The debate rages on. Despite research to the contrary, some people still maintain GM crops will help prevent world hunger, prevent climate change and that economically, nations have no choice but to embrace them. Others maintain GM crops will destroy the environment and harm our health irreparably. As with everything, I think this issue needs balance and open minds. Those who think genetic modification is the answer to all our problems need to consider that everything has consequences and tread very carefully. It might even be prudent to slow down a bit and wait and see what happens in the next few years around the foods we have already modified, both in terms of environmental and human health. Those who have closed their minds to the idea of genetic modification completely need to consider how beneficial it could be if properly implemented and regulated. It’s unlikely that genetic modification is going to go away anytime soon, so we definitely need to get folks on both sides of the debate discussing this issue constructively before it’s too late – not just for us, but for the world as we know it.

Wednesday, 20 January 2010

Cerise Restaurant and Bar at The Forbury Hotel in Reading



Isn't it funny how sometimes the nicest restaurants are really close to home? One night just before Christmas my husband and I dined at Cerise in The Forbury Hotel in Reading. The Forbury has recently been refurbished and it is such a beautiful place. Cerise is its flagship restaurant, of which it is justifiably proud.

We were shown to a table in the bar area when we arrived and presented with our menus. The drinks menu itself was incredibly varied, and I chose a Ginger Mojito. I'm a terrific fan of the original Mojito, but this was really special, and very seasonal with the fresh ginger flavour. My husband opted for vodka and coke, and was offered a choice of six different kinds of vodka, deciding finally on Grey Goose, one of his favourites.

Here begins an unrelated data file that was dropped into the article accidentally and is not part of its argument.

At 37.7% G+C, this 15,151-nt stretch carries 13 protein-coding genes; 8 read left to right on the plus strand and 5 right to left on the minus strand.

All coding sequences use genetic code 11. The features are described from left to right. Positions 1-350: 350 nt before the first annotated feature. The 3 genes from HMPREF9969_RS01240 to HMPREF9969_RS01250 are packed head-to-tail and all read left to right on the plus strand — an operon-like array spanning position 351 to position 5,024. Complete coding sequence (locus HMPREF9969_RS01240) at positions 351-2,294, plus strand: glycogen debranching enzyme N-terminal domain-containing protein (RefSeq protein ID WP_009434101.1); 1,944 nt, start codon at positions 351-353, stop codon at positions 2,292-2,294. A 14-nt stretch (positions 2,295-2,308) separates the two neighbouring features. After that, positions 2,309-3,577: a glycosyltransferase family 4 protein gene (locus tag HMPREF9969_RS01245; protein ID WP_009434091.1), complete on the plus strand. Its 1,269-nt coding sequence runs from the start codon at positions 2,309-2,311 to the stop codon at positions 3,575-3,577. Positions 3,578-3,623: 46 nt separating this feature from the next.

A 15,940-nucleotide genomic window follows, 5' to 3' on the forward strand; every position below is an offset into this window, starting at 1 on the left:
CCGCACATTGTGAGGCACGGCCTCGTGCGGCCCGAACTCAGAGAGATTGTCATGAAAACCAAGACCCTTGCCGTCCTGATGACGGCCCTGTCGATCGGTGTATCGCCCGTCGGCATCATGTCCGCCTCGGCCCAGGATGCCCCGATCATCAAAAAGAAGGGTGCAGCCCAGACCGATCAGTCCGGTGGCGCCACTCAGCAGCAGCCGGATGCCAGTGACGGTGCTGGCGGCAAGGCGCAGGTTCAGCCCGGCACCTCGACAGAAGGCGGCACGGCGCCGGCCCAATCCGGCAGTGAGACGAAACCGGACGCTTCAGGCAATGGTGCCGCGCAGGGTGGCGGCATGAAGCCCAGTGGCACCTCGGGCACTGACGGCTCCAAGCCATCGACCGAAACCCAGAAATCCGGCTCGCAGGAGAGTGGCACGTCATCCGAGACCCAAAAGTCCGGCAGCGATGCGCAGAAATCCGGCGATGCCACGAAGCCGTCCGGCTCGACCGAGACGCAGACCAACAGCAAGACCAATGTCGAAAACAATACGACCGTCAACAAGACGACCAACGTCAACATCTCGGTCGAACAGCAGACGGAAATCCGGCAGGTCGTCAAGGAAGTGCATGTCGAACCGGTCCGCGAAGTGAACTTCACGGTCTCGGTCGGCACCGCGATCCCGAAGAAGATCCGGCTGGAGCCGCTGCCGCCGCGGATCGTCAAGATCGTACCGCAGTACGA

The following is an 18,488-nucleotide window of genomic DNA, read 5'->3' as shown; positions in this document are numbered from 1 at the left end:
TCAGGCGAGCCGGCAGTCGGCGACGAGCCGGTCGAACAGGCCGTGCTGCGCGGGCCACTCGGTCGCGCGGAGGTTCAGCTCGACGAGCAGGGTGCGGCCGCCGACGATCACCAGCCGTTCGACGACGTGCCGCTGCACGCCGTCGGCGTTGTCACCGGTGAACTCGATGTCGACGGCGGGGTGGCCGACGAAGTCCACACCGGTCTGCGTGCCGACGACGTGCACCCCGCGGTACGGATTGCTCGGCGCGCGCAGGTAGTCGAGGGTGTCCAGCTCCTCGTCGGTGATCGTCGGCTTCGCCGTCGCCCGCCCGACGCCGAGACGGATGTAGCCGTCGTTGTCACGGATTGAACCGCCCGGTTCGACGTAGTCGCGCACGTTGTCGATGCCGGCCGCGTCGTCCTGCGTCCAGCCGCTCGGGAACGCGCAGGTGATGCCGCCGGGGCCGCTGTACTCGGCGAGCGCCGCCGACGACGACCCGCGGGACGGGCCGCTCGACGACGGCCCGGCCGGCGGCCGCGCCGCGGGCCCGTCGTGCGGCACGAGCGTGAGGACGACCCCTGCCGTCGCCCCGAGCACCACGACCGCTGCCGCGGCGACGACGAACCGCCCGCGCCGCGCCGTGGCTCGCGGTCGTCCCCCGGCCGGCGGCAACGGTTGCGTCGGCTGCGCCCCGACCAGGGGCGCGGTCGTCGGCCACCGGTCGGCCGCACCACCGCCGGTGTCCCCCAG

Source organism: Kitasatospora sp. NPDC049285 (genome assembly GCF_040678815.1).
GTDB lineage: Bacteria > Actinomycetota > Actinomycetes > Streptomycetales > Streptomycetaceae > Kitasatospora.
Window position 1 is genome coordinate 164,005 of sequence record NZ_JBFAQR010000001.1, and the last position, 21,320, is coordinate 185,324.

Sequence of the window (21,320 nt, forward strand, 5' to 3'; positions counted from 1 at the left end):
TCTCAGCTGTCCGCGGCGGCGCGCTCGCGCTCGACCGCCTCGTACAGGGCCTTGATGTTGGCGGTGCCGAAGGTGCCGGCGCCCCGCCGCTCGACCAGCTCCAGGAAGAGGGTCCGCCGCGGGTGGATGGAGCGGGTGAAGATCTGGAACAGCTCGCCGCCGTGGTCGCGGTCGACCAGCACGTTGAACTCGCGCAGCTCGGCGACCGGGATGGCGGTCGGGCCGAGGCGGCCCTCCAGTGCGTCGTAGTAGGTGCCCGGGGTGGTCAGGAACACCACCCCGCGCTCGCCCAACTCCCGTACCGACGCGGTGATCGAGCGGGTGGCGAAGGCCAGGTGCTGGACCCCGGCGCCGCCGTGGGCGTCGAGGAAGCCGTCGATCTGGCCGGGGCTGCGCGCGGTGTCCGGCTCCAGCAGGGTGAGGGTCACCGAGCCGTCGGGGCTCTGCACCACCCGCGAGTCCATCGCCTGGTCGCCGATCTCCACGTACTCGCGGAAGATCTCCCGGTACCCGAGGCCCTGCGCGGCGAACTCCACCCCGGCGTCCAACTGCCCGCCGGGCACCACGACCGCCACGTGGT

We were really impressed by the variety on the menu, and also by the knowledge of the server who came over to discuss it with us well before the time came to place our order. She knew the menu inside out and offered detailed information about every item we queried. The wine list was also very good, and we selected lovely mid-priced bottle of Sauvignon Blanc which was to complement our meals beautifully.

When our starters were ready we were shown to a table for two. My husband had chosen the Game Mosaic which was a beautiful terrine including venison, duck and pheasant. My choice of tomato soup may have sounded pedestrian, but it was anything but. Fresh produce and an excellent balance of flavours made it one of the nicest soups I have ever eaten.

We both chose the Baked Sea Bream for our main course and it was beautifully prepared. Cooked to perfection, it was expertly filleted without a single bone left behind. We had a side dish of vibrantly coloured buttered green beans which was perfect with the fish.

There was a varied choice of desserts, and when they arrived, they were quite simply stunning. They also tasted as good as they looked. My Hazlenut Chocolate Torte was rich and delicious without being overpowering. It was served with a fresh berry compote and cream.




The Apple Tart Tatin my husband ordered was wonderful. It did not look like a traditional tarte tatin, but it was artfully presented and tasted light and delicious with just a hint of caramel. The ice cream was flavoured with Calvados and cinnamon - thank goodness my husband is good at sharing!



We had our coffee at the table, along with some delicious petit fours. It was a lovely evening - a delicious meal in an excellent atmosphere. Although the restaurant was practically full, the staff were attentive and seated us at a table that gave us a lovely sense of privacy whilst still feeling a part of things. If you find yourself in our neck of the woods, I highly recommend a visit to Cerise at The Forbury Hotel - and if home is a long way off, do consider staying at The Forbury. It's stunning.

Cerise Restaurant and Bar
at The Forbury Hotel
26 The Forbury
Reading
RG1 3EJ

For reservations call 0800 789 789 from the UK or click here

Monday, 18 January 2010

Meatless Monday - The 21st Century Housewife's© One Pot Vegetarian Spaghetti Special